News / Africa

Zimbabwe Pressured to Boost Health Care

A mother holds her child at Bikita Rural District Hospital, about 500 kilometers south of Harare. (Sebastian Mhofu for VOA)
A mother holds her child at Bikita Rural District Hospital, about 500 kilometers south of Harare. (Sebastian Mhofu for VOA)
At the height of Zimbabwe’s economic collapse, health care was one of the most affected sectors. Citing poor and frustrating working conditions, doctors and nurses left for countries like Great Britain and New Zealand, looking for greater professional opportunities.

The country's health sector continues to face challenges ranging from obsolete equipment, lack of essential drugs, inadequate staff--especially specialists--and high cost of services.

But senior government doctor Kudzai Masinire says much has changed since Western countries established the Health Transitional Fund, putting more than a half-billion dollars into reviving Zimbabwe's public health system.

“Since the coming of the HTF, most of the drugs, which were no longer available but critical for saving lives, are now available at most facilities at decent availability rates," Masinire said. "The HTF has also managed in retaining critical personnel across the country.”

Mothers line up with their children for treatment at Bikita Rural District Hospital about 500 kilometers south of Harare. (Sebastian Mhofu for VOA)Mothers line up with their children for treatment at Bikita Rural District Hospital about 500 kilometers south of Harare. (Sebastian Mhofu for VOA)
x
Mothers line up with their children for treatment at Bikita Rural District Hospital about 500 kilometers south of Harare. (Sebastian Mhofu for VOA)
Mothers line up with their children for treatment at Bikita Rural District Hospital about 500 kilometers south of Harare. (Sebastian Mhofu for VOA)
However, Zimbabwe's current health budget of $380 million isn't sufficient to sustain the health care sector on its own.

Three years after the Health Transitional Fund was established, there is a growing feeling that if Zimabawe's government does not give higher priority to its own health care, it will not see much improvement, even with Western help.

E.U. health and HIV/AIDS adviser Dr. Paolo Barduagni spoke with journalists about HTF's progress and future.

The European Union is one of the fund's main donors and Barduagni says the government's minimal contribution toward its health system makes it difficult for the donor community to justify its existence in Zimbabwe.

“At this stage, I do not think there is a possibility to increase the international commitment towards Zimbabwe," Barduagni said. "First, there has to be a step ahead from the government, so without a commitment it will not be possible.”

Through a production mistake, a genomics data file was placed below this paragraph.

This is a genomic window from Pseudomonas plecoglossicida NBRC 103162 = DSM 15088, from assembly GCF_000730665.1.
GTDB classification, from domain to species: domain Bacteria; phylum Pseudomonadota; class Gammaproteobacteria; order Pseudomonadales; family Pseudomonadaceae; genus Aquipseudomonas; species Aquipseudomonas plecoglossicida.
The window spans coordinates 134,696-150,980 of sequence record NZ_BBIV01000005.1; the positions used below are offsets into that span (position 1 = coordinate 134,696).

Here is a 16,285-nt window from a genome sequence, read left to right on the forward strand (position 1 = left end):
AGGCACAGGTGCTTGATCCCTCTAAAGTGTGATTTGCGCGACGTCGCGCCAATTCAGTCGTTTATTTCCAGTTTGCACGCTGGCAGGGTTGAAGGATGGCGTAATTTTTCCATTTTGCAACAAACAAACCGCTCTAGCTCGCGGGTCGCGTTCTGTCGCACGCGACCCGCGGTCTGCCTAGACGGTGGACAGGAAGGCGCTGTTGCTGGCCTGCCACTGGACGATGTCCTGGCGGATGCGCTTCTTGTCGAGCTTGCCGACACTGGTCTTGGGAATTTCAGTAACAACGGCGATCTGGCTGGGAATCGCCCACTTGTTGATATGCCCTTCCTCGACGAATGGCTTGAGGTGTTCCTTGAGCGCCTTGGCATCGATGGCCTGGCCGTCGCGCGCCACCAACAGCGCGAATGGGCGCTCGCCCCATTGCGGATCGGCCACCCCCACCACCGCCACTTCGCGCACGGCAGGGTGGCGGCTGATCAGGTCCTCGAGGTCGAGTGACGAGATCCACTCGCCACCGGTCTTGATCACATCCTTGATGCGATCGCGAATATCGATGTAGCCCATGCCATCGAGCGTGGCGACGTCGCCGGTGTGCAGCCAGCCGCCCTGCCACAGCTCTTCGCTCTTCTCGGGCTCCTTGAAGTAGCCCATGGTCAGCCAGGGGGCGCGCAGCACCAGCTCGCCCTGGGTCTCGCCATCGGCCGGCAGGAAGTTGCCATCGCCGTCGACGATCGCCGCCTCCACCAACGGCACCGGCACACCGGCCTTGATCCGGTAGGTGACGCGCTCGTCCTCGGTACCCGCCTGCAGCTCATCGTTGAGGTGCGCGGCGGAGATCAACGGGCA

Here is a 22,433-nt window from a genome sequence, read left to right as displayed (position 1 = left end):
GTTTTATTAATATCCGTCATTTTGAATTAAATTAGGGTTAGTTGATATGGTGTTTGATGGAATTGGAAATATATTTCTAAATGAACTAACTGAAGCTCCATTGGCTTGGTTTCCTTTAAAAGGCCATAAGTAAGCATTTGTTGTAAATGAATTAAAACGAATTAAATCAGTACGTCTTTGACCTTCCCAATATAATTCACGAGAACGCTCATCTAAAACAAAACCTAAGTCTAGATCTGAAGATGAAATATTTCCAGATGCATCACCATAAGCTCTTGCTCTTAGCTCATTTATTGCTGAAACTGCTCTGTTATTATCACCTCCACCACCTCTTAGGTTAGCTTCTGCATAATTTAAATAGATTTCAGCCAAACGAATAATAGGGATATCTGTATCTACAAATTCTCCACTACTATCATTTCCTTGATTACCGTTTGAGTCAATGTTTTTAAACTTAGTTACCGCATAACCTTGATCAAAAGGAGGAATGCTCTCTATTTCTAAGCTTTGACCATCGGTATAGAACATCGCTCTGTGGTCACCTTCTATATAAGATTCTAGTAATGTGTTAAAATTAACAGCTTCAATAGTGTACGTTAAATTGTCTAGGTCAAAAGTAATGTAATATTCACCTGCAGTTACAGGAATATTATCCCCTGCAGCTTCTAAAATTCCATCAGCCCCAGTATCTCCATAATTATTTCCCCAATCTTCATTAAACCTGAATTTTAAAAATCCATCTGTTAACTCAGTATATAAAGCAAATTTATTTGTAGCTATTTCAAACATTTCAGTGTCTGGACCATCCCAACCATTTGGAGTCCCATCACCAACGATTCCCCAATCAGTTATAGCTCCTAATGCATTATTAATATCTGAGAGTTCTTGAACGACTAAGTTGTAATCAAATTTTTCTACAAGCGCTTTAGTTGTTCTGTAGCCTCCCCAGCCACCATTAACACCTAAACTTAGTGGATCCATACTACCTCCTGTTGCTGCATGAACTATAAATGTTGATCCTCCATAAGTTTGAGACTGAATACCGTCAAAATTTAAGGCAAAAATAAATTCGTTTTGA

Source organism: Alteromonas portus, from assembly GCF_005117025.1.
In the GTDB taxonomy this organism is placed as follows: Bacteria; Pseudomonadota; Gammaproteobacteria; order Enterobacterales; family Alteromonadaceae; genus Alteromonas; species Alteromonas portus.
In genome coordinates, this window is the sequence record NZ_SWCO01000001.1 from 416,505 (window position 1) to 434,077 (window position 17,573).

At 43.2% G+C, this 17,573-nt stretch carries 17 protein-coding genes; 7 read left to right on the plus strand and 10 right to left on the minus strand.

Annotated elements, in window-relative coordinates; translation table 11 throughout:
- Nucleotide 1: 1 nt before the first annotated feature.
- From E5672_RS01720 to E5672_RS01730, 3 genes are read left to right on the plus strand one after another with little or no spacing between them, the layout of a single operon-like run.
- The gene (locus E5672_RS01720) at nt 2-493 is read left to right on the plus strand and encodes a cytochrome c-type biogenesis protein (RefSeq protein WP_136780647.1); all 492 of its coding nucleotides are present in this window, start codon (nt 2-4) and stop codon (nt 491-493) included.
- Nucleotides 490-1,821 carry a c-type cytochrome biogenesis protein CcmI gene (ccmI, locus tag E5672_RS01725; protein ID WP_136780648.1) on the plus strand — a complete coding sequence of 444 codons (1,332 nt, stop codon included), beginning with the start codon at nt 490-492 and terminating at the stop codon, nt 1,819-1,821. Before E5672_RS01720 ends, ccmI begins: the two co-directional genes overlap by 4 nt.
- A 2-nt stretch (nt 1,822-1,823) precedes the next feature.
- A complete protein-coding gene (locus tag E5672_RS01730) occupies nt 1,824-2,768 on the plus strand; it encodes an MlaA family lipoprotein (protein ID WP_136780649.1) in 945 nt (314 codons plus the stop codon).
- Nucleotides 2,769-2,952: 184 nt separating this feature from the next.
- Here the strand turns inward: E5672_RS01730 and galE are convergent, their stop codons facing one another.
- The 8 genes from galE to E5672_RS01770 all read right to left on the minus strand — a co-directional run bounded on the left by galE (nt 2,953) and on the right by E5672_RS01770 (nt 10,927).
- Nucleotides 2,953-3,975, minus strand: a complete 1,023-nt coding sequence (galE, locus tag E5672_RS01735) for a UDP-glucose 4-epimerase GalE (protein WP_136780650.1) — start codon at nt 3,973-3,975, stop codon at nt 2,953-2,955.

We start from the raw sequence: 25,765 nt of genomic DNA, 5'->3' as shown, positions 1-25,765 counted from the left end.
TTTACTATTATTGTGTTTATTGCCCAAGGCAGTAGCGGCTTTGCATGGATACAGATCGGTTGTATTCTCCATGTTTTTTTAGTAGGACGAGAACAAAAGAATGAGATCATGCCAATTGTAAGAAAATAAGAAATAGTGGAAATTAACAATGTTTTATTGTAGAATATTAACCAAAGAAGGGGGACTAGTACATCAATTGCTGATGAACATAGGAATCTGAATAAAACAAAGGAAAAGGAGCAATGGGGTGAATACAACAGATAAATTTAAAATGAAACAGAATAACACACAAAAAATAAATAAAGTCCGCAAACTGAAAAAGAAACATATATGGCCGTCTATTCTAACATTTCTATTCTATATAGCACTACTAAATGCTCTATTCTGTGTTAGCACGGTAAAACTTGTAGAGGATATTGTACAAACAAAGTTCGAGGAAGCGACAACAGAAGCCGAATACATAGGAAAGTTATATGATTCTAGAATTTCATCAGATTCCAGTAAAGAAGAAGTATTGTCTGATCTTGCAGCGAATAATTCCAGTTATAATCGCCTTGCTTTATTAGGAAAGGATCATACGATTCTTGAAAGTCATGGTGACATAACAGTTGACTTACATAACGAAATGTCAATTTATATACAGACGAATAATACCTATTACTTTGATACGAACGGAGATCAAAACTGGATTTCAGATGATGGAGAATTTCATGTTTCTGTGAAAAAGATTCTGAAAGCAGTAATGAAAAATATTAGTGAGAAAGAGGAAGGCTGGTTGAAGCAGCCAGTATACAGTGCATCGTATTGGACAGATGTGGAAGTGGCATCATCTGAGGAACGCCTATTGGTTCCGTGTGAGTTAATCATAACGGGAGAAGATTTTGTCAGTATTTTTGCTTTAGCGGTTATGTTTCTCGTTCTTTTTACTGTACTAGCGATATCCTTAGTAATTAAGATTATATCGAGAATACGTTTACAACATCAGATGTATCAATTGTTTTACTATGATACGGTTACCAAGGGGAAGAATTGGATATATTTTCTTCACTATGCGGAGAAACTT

Zimbabwe's health system was once one of the best in Africa, but Barduagni said for it to regain its former position, the government should prioritize hospital infrastructure development and improve on drug procurement.

While the government's health budget has improved salaries, the 2013 budget funds about two percent of the medical drugs Zimbabwe requires.

Zimbabwe Ministry of Health Pharmacies Director Ropafadzo Hove says the government is working to ensure an increase in health funding.

You May Like

Cambodia Seeks Official UN Maps for Vietnam Border

Notice of request comes as 2 countries open border talks Tuesday after a clash last month More

From South Africa to Vietnam, Cyclists Deliver Message Against Rhino Horns

Appalled by poaching they saw firsthand, sisters embark on tour to raise awareness in countries where rhino horn products are in demand More

Uber Wants Johannesburg Police Protection

Request follows recent protests outside ride-hailing service's Johannesburg office More

This forum has been closed.
Comments
     
There are no comments in this forum. Be first and add one

Featured Videos

Your JavaScript is turned off or you have an old version of Adobe's Flash Player. Get the latest Flash player.
Getting it Done Beyond a Nuclear Deali
X
July 07, 2015 12:02 PM
If a nuclear deal is reached between Iran and world powers in Vienna, it will be a highly technical road map to be used to monitor nuclear activity in Iran for years to come to ensure Tehran does not make nuclear weapons. Equally as complicated will be dismantling international sanctions that were originally intended to be ironclad. VOA’s Heather Murdock talks to experts about the key challenges any deal will present.
Video